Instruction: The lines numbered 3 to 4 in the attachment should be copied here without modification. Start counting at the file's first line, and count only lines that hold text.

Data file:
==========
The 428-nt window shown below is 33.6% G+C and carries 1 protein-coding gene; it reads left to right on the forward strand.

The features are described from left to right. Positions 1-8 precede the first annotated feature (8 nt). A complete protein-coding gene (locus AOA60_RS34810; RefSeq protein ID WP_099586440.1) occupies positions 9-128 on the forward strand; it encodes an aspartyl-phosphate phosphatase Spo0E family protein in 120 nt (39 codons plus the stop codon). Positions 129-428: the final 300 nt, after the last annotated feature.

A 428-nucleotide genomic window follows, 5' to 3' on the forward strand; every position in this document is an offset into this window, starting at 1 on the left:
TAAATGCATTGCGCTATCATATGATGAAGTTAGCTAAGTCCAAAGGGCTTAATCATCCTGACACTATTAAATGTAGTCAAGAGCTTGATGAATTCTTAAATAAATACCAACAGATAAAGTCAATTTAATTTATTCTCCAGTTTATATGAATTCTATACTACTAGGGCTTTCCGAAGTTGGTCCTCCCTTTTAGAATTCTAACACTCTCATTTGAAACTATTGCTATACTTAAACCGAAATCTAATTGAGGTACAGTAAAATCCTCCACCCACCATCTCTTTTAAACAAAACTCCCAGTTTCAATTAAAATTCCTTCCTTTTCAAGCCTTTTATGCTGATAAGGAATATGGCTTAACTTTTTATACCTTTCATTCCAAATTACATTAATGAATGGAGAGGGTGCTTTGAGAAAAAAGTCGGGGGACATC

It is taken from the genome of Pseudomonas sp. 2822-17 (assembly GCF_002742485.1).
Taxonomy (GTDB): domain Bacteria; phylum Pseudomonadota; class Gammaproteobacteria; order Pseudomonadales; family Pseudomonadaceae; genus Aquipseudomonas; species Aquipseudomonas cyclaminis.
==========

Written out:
A 428-nucleotide genomic window follows, 5' to 3' on the forward strand; every position in this document is an offset into this window, starting at 1 on the left:
TAAATGCATTGCGCTATCATATGATGAAGTTAGCTAAGTCCAAAGGGCTTAATCATCCTGACACTATTAAATGTAGTCAAGAGCTTGATGAATTCTTAAATAAATACCAACAGATAAAGTCAATTTAATTTATTCTCCAGTTTATATGAATTCTATACTACTAGGGCTTTCCGAAGTTGGTCCTCCCTTTTAGAATTCTAACACTCTCATTTGAAACTATTGCTATACTTAAACCGAAATCTAATTGAGGTACAGTAAAATCCTCCACCCACCATCTCTTTTAAACAAAACTCCCAGTTTCAATTAAAATTCCTTCCTTTTCAAGCCTTTTATGCTGATAAGGAATATGGCTTAACTTTTTATACCTTTCATTCCAAATTACATTAATGAATGGAGAGGGTGCTTTGAGAAAAAAGTCGGGGGACATC